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Steel fixtures, stone walls, wood furniture — and Goodyear tires.

Welcome to Cusp, Neiman Marcus’ new retail concept unveiled Thursday at Tysons Corner Center in McLean, Va.

With Cusp, Neiman’s set out to break the elegant mold of its full-line stores and appeal to a 20- to- 30-year-old crowd. The retailer is targeting a contemporary customer, one of the fashion industry’s sweet spots, but it is becoming a crowded arena. Scoop is expanding nationally, Intermix has ventured as far west as Dallas and Calypso is seeking locations in London and Asia.

Neiman Marcus, which has 37 full-price stores, has just about fully tapped traditional affluent communities in the U.S. The concept for Cusp has been in the works for two years, the company said. That’s when Neiman’s began to see growth in its contemporary business — and the gains have continued.

Exposed duct work and concrete floors give the 9,500-square-foot store a raw quality that’s just this side of edgy. Metal chain-link curtains and stacked planks of wood form backdrops for products, and folded-up jeans and accessories are wedged into the grooves of wood. In one vertical display, ready-to-wear hangs from tree branches. In another, handbags dangle from the ceiling, attached to pieces of rope that can be raised and lowered. Elsewhere in the store, tires are used as props in the denim area and a smashed Porsche serves as the base for a glass-topped table.

The store has an open feel because there are no walls. “There are no boundaries,” said Ignaz Gorischek, vice president of store development for Neiman’s. Areas in the store are defined by their carpets.

“There [are] little delineations, but it’s much less like a big store’s different departments,” said Karen Katz, president and chief executive officer of Neiman Marcus Stores.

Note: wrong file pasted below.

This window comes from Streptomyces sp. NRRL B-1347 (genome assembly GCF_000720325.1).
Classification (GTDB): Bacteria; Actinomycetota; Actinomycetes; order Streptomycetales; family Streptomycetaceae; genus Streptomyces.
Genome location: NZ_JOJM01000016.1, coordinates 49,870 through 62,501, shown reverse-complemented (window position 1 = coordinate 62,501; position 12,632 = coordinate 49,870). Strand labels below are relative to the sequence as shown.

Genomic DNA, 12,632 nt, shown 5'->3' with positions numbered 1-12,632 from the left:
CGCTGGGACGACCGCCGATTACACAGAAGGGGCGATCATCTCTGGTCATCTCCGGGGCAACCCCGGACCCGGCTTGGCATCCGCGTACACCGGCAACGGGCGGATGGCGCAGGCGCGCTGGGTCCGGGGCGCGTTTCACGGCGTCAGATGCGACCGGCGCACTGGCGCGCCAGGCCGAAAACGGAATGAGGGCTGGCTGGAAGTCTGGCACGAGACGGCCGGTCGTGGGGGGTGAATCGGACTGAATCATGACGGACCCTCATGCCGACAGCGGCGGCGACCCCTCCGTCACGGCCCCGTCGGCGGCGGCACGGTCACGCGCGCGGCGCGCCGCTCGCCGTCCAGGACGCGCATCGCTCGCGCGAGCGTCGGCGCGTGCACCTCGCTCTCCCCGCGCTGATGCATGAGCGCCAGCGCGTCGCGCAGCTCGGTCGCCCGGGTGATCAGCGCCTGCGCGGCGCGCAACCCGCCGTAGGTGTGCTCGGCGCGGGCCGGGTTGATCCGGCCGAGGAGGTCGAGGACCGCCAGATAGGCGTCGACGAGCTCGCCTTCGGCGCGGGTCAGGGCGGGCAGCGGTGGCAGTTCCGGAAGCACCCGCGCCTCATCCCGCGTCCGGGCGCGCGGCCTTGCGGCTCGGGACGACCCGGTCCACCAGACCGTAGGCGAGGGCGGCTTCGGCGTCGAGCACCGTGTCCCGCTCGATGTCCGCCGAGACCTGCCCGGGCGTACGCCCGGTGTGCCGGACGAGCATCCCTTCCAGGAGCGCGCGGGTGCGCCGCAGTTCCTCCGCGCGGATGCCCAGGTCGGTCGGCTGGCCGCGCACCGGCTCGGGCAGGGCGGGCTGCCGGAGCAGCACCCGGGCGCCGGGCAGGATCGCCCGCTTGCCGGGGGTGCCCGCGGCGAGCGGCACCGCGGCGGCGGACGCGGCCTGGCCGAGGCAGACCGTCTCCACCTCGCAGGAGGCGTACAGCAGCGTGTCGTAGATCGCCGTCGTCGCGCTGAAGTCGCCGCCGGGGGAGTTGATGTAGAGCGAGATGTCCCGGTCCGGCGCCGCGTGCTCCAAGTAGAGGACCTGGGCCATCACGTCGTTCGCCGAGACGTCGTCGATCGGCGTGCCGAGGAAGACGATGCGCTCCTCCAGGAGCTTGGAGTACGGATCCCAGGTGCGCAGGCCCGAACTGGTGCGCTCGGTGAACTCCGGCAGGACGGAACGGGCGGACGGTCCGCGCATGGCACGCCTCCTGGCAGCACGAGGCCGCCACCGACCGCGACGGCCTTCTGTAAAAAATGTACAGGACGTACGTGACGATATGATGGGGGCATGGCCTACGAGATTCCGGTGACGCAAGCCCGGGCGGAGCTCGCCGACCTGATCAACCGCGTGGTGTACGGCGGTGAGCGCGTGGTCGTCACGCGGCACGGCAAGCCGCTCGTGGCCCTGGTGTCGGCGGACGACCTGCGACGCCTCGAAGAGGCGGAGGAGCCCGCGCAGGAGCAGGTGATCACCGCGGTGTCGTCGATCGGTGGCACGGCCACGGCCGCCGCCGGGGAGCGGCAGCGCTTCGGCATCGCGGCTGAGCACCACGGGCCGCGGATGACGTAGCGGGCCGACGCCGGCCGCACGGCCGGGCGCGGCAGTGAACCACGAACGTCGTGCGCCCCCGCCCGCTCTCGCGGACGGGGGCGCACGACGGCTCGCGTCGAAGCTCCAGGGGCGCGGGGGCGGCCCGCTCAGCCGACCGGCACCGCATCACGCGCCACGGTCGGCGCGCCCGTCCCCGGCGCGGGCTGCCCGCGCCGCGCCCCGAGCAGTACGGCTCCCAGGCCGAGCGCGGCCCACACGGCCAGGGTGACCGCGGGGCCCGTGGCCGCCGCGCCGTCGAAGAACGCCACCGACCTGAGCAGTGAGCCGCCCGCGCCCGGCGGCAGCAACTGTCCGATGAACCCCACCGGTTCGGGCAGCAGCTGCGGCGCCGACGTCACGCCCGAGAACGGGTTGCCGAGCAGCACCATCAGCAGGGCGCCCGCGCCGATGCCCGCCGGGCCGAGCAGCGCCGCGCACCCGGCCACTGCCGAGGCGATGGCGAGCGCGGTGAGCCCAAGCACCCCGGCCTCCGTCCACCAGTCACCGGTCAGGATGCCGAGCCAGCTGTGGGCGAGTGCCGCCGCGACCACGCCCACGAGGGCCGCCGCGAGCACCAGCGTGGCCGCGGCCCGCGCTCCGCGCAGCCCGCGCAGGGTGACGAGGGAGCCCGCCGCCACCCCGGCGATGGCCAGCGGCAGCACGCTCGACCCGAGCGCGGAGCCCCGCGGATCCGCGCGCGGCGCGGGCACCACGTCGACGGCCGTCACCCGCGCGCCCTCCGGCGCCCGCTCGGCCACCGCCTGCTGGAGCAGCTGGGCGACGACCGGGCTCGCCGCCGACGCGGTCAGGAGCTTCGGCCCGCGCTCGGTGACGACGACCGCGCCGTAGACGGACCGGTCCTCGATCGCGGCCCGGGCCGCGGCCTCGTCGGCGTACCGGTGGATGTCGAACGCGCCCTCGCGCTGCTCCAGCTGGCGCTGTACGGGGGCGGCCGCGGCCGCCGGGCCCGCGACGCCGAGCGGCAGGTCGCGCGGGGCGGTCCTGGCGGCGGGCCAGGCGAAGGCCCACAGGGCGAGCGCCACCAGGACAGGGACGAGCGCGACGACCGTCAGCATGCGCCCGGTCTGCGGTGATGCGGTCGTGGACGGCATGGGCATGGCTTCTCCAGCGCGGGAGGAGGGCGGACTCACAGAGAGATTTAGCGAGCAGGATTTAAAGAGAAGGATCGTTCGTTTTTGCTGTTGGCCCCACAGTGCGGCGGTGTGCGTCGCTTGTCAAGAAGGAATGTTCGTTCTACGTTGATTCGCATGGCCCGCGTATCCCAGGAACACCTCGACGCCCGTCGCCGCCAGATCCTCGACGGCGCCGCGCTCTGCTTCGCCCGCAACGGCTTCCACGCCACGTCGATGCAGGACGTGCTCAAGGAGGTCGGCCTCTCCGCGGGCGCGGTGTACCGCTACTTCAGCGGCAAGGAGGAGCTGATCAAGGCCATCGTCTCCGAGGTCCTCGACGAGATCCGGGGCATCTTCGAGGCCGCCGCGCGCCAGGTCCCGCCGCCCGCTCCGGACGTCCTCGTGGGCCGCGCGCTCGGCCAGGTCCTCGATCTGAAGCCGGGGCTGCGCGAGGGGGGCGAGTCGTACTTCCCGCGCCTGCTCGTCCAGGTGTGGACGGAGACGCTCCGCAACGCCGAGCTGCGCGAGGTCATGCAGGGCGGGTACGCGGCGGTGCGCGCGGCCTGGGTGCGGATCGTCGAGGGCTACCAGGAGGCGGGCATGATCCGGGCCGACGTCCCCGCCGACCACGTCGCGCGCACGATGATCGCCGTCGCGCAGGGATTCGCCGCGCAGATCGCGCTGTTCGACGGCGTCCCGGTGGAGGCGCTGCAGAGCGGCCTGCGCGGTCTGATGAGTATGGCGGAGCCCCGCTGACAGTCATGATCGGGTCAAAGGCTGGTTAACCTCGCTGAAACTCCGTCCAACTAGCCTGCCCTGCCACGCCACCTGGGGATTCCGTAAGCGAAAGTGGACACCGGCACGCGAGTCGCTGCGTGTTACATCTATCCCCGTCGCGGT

Furniture is organically shaped and often made of wood, from cedar to exotic zebrano. A wire sculpture next to a mannequin looks like so much frizzy hair on a humid day.

The humble materials are the antitheses of the glass vitrines and polished displays at Neiman Marcus stores, which can make products seem precious. It’s a big switch for Neiman’s, which commissions fine art for its full-price stores.

This story first appeared in the July 28, 2006 issue of WWD. Subscribe Today.

The idea behind Cusp is accessibility.

The shoe area also makes this point. It features shelves stacked high with different shoe sizes. “In this, you are basically walking into a stock room,” Katz said. “You could go in there and pull your shoes yourself” or get assistance from a salesperson.

Tysons Corner is one of four Cusp units planned this year. In two weeks, an 8,000-square-foot Cusp will open in Century City in Los Angeles. An 11,000-square-foot store in Georgetown is scheduled for a February debut. The location of the fourth store has not been determined.